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I’m sure all will agree that it has been a roller-coaster of a summer, from the shock of the referendum decision to Great Britain securing a record medal haul at the Olympics. As the summer fades and life gets back to normal, what next for the property market?


With the referendum hangover clearing and summer fading, we believe it’s now time to switch from reflection to action. The September market has always been a good time to buy or sell, as the end of the hectic summer holiday period encourages homeowners to take stock and make the move they’ve been talking about. Positive August statistics show that, Brexit or no-Brexit, this isn’t going to change. 


Data from Martyn Gerrard’s 12 branch network, which covers the prime areas of North and North West London, shows that despite the gloomy outlook many predicted following the referendum, August saw the number of property sales agreed and exchanged on par with those of last August – highlighting that property chains are being re-made and pushed along following the knee jerk reaction of some immediately after the referendum.


When looking at the sharp end, property instructions coming to market are up 31% on August 2015 and represented the largest number of properties coming to the market for that month in six years. However do not panic as according to Zoopla the number of properties coming to the market across the N and NW London postcodes remained steady year on year, with just a 1% increase in those coming to market in 2016.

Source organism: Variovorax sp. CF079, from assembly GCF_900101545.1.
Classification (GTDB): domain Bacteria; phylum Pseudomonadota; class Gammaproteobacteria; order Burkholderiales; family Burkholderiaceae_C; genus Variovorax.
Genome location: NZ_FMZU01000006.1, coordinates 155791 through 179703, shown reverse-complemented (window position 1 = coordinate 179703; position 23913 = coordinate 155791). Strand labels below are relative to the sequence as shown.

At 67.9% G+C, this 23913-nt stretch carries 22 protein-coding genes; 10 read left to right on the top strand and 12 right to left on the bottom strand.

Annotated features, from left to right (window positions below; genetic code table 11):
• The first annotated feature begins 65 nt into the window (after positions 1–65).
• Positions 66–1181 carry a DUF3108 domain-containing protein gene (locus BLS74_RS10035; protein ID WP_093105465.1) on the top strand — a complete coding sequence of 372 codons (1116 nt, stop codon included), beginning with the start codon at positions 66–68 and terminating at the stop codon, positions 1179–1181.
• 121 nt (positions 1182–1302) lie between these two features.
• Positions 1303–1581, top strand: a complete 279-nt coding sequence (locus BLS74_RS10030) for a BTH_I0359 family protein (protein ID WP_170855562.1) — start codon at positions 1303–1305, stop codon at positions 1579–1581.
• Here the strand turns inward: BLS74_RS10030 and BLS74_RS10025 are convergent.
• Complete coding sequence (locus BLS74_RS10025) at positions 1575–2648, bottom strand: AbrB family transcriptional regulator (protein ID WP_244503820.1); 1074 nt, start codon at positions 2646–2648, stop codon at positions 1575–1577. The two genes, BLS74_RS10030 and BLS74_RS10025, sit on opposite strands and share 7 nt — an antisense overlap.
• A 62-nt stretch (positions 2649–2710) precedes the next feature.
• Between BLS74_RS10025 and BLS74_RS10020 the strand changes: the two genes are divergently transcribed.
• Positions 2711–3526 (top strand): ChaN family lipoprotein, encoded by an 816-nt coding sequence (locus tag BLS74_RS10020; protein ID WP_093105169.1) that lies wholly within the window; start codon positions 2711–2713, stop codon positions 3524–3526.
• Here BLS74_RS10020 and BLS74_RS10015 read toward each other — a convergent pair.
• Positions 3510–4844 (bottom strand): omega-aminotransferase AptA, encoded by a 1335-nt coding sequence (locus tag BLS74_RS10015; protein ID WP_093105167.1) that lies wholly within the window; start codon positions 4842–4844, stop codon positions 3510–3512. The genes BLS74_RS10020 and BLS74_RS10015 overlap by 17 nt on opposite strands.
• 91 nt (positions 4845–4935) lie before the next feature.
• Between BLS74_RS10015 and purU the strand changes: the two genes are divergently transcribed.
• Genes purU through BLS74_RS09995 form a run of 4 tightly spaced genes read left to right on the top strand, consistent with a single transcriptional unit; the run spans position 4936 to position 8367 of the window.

While supply at Martyn Gerrard has increased in August, the level of demand has also remained high, preventing the market becoming flooded, and keeping prices buoyant. In fact this August saw the second highest number of buyers registering in the past six years. 


In terms of sale prices, our latest analysis is fairly balanced and shows that some properties have gone up whilst a percentage have been reduced. However for those reduced I believe that many of those were unrealistically priced in the first place and some, as always, are achieving higher than asking price due to renewed interest. The Office of National Statistics UK price index shows the average price in Outer London in June 2016 stood at £415,854 compared to £359,886 a year ago, showing a rise of 15%. While when you compare the average price compared to June 2006 it has risen a massive 79% from £232,407. Which shows that even with the major shock of the global banking crisis, property has proved a sound investment.


In the rental sphere buy-to-let investors are slowly returning to the market following George Osbourne’s parting shots such as the stamp duty increase, showing that ultimately the property market is still considered a stable and profitable place to invest. Interest rates also remain low, with both three and five year fixed rates able to provide some cost certainty to investors. Some of the exceptional deals available - when going to press - include HSBC, who are offering a 3 year fixed rate at 2.68% (with £749 fee) and 5 year rate of 2.89% (with £1499 fee) for 90% loan to value. For those with a 40% deposit HSBC currently offer a 3 year fixed mortgage at 1.79% (with £749 fee) and 5 year fixed 1.99% (with £749 fee).


Alongside our own positive data on property market activity, much of the predicted post referendum doom and gloom has failed to materialise. The Market/CIPS Purchasing Managers’ Index (PMI), which measures the economic health of the services sector, reported the biggest rebound in the UK services sector in 20 years – a jump that shows the initial shock of the referendum decision has already begun to dissipate. Given that the services sector accounts for 80% of the UK’s economy, the data, which beat many forecasts, is particularly promising. 


Encouraged by an often pessimistic and sensationalist media, many both within and outside the property industry had been predicting unprecedented turmoil following June’s referendum decision. However fact has now trumped fiction, and the signs of a healthy market should offer renewed optimism for buyer, seller and investor alike.